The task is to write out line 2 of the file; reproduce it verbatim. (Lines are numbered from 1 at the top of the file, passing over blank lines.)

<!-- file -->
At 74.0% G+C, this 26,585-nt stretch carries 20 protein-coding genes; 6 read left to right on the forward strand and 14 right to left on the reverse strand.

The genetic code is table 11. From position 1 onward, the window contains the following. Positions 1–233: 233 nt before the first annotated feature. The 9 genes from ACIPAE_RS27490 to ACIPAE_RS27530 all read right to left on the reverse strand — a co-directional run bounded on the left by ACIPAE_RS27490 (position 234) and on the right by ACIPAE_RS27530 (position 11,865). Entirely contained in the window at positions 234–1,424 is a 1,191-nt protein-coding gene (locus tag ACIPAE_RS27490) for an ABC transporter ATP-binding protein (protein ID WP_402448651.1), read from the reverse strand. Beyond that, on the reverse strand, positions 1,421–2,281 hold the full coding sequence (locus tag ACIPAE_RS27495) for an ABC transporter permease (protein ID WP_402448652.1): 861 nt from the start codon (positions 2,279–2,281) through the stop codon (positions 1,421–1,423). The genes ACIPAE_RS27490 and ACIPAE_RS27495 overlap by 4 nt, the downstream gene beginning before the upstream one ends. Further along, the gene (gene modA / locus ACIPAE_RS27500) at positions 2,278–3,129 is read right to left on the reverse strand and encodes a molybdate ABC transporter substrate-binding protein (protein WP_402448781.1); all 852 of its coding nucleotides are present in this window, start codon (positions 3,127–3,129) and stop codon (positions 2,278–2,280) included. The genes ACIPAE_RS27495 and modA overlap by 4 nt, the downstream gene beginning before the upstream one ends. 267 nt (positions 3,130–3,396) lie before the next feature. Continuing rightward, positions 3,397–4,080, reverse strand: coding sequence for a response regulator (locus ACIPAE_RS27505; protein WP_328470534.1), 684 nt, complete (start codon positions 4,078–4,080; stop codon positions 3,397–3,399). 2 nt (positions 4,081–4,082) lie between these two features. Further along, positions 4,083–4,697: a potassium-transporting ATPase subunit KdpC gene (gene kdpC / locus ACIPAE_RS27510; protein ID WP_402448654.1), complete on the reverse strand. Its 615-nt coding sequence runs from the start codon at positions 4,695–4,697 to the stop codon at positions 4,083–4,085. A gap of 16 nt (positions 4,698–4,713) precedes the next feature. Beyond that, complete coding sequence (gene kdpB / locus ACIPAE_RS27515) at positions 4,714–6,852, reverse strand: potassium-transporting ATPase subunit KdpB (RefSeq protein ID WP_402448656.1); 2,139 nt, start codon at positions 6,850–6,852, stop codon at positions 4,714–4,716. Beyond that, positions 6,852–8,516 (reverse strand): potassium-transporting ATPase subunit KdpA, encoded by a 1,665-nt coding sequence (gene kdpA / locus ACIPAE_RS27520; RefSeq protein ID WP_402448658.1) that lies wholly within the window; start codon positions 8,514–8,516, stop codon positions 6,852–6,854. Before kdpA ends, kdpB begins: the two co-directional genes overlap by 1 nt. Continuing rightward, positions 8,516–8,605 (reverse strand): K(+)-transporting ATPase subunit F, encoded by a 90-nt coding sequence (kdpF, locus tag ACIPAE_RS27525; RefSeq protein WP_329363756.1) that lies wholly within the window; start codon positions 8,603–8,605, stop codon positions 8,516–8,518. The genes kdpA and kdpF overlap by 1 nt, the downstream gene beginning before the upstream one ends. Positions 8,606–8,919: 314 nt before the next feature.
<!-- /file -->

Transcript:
The genetic code is table 11. From position 1 onward, the window contains the following. Positions 1–233: 233 nt before the first annotated feature. The 9 genes from ACIPAE_RS27490 to ACIPAE_RS27530 all read right to left on the reverse strand — a co-directional run bounded on the left by ACIPAE_RS27490 (position 234) and on the right by ACIPAE_RS27530 (position 11,865). Entirely contained in the window at positions 234–1,424 is a 1,191-nt protein-coding gene (locus tag ACIPAE_RS27490) for an ABC transporter ATP-binding protein (protein ID WP_402448651.1), read from the reverse strand. Beyond that, on the reverse strand, positions 1,421–2,281 hold the full coding sequence (locus tag ACIPAE_RS27495) for an ABC transporter permease (protein ID WP_402448652.1): 861 nt from the start codon (positions 2,279–2,281) through the stop codon (positions 1,421–1,423). The genes ACIPAE_RS27490 and ACIPAE_RS27495 overlap by 4 nt, the downstream gene beginning before the upstream one ends. Further along, the gene (gene modA / locus ACIPAE_RS27500) at positions 2,278–3,129 is read right to left on the reverse strand and encodes a molybdate ABC transporter substrate-binding protein (protein WP_402448781.1); all 852 of its coding nucleotides are present in this window, start codon (positions 3,127–3,129) and stop codon (positions 2,278–2,280) included. The genes ACIPAE_RS27495 and modA overlap by 4 nt, the downstream gene beginning before the upstream one ends. 267 nt (positions 3,130–3,396) lie before the next feature. Continuing rightward, positions 3,397–4,080, reverse strand: coding sequence for a response regulator (locus ACIPAE_RS27505; protein WP_328470534.1), 684 nt, complete (start codon positions 4,078–4,080; stop codon positions 3,397–3,399). 2 nt (positions 4,081–4,082) lie between these two features. Further along, positions 4,083–4,697: a potassium-transporting ATPase subunit KdpC gene (gene kdpC / locus ACIPAE_RS27510; protein ID WP_402448654.1), complete on the reverse strand. Its 615-nt coding sequence runs from the start codon at positions 4,695–4,697 to the stop codon at positions 4,083–4,085. A gap of 16 nt (positions 4,698–4,713) precedes the next feature. Beyond that, complete coding sequence (gene kdpB / locus ACIPAE_RS27515) at positions 4,714–6,852, reverse strand: potassium-transporting ATPase subunit KdpB (RefSeq protein ID WP_402448656.1); 2,139 nt, start codon at positions 6,850–6,852, stop codon at positions 4,714–4,716. Beyond that, positions 6,852–8,516 (reverse strand): potassium-transporting ATPase subunit KdpA, encoded by a 1,665-nt coding sequence (gene kdpA / locus ACIPAE_RS27520; RefSeq protein ID WP_402448658.1) that lies wholly within the window; start codon positions 8,514–8,516, stop codon positions 6,852–6,854. Before kdpA ends, kdpB begins: the two co-directional genes overlap by 1 nt. Continuing rightward, positions 8,516–8,605 (reverse strand): K(+)-transporting ATPase subunit F, encoded by a 90-nt coding sequence (kdpF, locus tag ACIPAE_RS27525; RefSeq protein WP_329363756.1) that lies wholly within the window; start codon positions 8,603–8,605, stop codon positions 8,516–8,518. The genes kdpA and kdpF overlap by 1 nt, the downstream gene beginning before the upstream one ends. Positions 8,606–8,919: 314 nt before the next feature.